The sickness unto election day: No alarms and no surprises

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Why I could never go into politics, part eleventy-million:

In March, Sen. Barack Obama (D-Ill.) went to great lengths not to "disown" his pastor, the Rev. Jeremiah Wright, after fiery videotaped comments from sermons surfaced.

No, "great lengths" would have been if Obama had brought Wright up on stage and said, "Yeah, God damn America, what are you going to do about it." He gave a good speech and kind of split the difference, which is fine. He's also been distancing himself from Wright, which is arguably less fine.

In return, an unapologetic Wright launched a speaking tour, ending Monday, drawing outsized coverage on the hot-button issues of God and race days before crucial votes in Indiana and North Carolina, threatening Obama's presidential bid.

Threatening what? Unless Wright is detaining pro-Obama superdelegates, he's not threatening anything right now. The numbers are still very much in Obama's favor, and I haven't seen any real evidence, besides media fretting, that Wright hurt Obama in the primaries. He did slightly better than/about as well as expected in Pennsylvania, depending on the time frame. Obama will probably lose Indiana and win North Carolina.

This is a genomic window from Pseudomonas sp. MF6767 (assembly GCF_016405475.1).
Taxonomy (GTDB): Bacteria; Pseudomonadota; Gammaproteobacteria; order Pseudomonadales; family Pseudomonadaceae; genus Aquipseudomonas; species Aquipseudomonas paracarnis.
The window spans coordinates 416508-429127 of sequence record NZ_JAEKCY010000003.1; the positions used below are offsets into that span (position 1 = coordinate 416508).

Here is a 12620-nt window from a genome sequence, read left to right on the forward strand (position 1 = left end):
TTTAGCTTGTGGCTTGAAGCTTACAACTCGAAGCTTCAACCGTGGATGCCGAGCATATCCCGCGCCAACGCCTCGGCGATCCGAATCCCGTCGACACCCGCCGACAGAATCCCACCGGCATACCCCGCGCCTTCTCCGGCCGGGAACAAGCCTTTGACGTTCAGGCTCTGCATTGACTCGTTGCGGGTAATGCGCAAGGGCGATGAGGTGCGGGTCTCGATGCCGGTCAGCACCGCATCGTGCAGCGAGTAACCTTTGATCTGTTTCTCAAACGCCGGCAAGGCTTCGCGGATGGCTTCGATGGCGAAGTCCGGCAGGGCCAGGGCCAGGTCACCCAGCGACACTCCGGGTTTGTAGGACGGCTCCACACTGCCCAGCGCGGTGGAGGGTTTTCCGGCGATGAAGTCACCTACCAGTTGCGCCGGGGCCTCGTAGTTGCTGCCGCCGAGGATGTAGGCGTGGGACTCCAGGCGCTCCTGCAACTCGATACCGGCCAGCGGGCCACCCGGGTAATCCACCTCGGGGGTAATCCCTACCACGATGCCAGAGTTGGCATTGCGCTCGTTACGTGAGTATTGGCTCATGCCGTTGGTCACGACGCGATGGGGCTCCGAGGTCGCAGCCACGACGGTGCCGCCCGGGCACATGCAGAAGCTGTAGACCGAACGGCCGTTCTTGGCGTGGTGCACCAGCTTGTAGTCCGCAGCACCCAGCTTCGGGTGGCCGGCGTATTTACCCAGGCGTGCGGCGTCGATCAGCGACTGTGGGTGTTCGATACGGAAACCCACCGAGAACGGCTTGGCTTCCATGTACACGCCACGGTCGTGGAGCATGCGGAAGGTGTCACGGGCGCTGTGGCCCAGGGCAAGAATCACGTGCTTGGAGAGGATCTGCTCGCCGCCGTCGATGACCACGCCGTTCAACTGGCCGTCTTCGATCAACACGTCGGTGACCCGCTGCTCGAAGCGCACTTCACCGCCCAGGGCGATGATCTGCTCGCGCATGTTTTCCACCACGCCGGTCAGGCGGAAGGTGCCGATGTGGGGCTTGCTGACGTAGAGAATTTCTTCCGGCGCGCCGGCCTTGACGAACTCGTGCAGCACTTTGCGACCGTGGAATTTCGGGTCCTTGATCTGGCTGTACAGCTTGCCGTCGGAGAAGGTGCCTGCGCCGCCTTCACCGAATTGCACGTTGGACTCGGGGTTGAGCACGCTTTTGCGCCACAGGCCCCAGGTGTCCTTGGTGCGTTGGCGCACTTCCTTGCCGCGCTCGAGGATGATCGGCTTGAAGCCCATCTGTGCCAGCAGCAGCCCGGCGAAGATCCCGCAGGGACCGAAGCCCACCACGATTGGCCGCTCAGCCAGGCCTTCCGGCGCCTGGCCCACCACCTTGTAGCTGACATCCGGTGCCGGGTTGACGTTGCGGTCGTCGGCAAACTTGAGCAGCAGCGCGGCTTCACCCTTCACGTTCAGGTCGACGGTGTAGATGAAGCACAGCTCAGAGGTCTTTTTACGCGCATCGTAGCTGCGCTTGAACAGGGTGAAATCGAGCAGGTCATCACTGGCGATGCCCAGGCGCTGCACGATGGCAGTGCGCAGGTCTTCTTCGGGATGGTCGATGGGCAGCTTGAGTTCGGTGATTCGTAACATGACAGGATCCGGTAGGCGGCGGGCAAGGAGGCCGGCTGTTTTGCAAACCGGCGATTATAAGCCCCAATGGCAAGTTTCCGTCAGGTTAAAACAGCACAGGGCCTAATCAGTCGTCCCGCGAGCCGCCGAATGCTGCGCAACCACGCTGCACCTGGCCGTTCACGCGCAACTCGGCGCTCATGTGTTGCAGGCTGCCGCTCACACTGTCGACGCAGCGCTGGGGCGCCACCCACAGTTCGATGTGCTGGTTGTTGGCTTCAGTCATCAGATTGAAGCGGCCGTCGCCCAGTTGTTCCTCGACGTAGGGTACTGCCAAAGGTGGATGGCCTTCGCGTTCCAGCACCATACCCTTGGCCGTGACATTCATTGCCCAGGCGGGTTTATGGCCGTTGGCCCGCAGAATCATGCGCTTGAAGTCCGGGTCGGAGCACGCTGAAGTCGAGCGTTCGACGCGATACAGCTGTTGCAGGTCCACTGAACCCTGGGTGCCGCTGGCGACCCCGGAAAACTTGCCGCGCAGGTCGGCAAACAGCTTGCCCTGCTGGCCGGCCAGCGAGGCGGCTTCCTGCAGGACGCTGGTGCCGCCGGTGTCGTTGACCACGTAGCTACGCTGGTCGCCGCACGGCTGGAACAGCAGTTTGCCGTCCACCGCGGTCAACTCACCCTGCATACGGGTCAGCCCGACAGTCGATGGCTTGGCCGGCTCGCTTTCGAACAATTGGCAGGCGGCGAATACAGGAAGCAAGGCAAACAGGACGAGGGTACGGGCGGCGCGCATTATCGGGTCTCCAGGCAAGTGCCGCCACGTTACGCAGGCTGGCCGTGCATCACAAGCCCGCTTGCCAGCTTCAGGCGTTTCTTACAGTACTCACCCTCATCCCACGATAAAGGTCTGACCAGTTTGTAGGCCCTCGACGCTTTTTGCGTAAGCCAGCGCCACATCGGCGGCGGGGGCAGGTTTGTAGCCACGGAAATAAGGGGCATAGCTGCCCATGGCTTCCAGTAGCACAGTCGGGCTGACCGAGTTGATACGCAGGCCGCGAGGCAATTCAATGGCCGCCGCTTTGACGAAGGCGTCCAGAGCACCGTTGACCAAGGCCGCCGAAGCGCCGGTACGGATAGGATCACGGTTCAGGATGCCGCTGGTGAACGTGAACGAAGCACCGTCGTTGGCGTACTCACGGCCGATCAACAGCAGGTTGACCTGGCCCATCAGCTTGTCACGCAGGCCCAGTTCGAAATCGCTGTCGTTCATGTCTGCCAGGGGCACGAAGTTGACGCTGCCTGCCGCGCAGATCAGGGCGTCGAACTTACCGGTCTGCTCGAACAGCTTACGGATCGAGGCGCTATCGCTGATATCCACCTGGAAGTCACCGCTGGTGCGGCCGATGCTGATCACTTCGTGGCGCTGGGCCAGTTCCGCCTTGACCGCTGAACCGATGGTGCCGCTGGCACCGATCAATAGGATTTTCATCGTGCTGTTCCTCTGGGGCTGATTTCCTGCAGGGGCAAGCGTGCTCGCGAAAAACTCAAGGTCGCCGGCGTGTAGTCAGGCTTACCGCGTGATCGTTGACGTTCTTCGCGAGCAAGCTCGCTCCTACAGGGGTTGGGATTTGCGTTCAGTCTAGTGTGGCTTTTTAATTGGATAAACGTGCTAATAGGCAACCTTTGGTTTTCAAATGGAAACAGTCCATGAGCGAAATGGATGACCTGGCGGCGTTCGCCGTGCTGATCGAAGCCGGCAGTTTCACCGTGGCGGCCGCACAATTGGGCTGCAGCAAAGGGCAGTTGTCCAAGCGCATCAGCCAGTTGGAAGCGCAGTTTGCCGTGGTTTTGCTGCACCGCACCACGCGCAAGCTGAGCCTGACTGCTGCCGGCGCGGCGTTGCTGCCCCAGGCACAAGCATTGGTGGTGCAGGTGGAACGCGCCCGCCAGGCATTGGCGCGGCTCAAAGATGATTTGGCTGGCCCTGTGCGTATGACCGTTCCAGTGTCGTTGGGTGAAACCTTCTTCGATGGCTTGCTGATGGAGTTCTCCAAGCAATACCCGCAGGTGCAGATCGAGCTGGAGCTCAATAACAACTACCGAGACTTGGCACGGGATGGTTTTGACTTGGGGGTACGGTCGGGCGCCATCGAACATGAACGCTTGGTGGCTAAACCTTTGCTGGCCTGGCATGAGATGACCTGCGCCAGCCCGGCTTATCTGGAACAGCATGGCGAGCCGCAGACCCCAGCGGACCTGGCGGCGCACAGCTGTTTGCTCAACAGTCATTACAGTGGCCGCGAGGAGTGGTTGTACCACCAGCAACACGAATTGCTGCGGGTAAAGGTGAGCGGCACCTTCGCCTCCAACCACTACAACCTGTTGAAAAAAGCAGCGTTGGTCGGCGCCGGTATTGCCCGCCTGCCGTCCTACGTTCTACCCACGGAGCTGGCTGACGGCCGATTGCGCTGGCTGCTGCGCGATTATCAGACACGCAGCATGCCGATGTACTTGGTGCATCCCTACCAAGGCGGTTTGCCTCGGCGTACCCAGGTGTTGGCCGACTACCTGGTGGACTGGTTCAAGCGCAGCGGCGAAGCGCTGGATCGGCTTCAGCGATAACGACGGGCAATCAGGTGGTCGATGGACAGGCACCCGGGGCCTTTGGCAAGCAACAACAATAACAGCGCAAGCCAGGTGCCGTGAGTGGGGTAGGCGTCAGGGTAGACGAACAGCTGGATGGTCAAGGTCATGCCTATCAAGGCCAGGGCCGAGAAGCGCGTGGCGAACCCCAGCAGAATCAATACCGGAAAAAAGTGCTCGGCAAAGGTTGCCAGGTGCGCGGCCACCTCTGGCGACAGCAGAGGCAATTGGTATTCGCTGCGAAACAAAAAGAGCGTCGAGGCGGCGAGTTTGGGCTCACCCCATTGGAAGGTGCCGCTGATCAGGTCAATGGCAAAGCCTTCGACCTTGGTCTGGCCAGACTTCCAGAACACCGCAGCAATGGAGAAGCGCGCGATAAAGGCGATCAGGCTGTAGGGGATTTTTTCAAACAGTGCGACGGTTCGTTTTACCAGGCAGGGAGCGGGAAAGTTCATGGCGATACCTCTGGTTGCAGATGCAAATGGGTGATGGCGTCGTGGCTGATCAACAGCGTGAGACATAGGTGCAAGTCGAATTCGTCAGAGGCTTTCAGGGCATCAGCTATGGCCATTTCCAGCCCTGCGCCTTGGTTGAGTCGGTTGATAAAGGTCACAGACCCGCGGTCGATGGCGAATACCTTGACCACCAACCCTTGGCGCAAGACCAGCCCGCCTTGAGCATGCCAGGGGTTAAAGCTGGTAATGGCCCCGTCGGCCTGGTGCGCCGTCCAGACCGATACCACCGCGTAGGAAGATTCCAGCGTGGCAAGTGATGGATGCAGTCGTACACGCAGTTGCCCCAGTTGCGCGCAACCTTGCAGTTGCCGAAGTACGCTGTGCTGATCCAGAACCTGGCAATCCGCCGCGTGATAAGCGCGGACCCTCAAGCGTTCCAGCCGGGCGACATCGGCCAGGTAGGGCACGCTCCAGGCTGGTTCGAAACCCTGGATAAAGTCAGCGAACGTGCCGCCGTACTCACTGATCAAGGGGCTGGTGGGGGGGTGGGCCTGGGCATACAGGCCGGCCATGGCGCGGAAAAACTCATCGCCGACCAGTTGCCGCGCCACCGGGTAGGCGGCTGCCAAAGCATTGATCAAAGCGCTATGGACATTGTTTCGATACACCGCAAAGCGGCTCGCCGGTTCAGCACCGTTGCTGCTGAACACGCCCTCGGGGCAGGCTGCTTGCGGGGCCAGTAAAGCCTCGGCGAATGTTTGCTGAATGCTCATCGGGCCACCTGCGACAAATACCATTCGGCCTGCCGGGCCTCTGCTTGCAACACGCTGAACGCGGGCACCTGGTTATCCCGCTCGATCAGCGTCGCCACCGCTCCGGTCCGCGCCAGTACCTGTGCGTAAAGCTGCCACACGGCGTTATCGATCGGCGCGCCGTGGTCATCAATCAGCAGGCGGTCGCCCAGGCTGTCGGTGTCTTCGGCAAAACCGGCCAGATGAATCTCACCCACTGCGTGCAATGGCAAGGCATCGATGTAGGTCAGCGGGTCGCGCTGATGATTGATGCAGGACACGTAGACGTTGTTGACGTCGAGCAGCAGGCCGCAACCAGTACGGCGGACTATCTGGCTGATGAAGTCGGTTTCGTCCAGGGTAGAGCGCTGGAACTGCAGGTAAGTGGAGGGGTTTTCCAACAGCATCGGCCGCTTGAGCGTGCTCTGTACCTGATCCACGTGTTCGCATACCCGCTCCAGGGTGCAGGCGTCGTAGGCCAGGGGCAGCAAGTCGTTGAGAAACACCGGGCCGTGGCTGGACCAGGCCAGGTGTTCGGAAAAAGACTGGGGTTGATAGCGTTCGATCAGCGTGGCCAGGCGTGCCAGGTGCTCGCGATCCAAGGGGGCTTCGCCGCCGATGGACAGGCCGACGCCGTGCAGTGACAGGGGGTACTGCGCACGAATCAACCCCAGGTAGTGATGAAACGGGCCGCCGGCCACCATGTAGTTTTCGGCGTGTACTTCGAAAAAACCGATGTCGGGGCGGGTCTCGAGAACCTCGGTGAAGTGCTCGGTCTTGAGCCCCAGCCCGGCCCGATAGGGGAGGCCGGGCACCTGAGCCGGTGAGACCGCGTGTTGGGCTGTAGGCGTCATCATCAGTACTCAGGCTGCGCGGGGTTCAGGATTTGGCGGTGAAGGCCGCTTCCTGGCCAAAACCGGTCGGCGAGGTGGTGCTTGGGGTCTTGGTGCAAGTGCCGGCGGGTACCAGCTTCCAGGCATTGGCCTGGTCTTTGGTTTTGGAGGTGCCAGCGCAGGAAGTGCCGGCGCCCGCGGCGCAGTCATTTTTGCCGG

Some in the Obama camp were stunned that Wright did not realize the potential harm he could do to Obama's candidacy by reviving stories about Obama's relationship with his pastor.

The big reason I don't think I could go into politics is that I don't think I could sustain the kind of naivete required to believe that a veteran, temperamental preacher--with tons of higher education and years of experience at one of the largest churches in Chicago behind him--wouldn't "realize" what he's doing, or not do it. He's a preacher. That's what he does.

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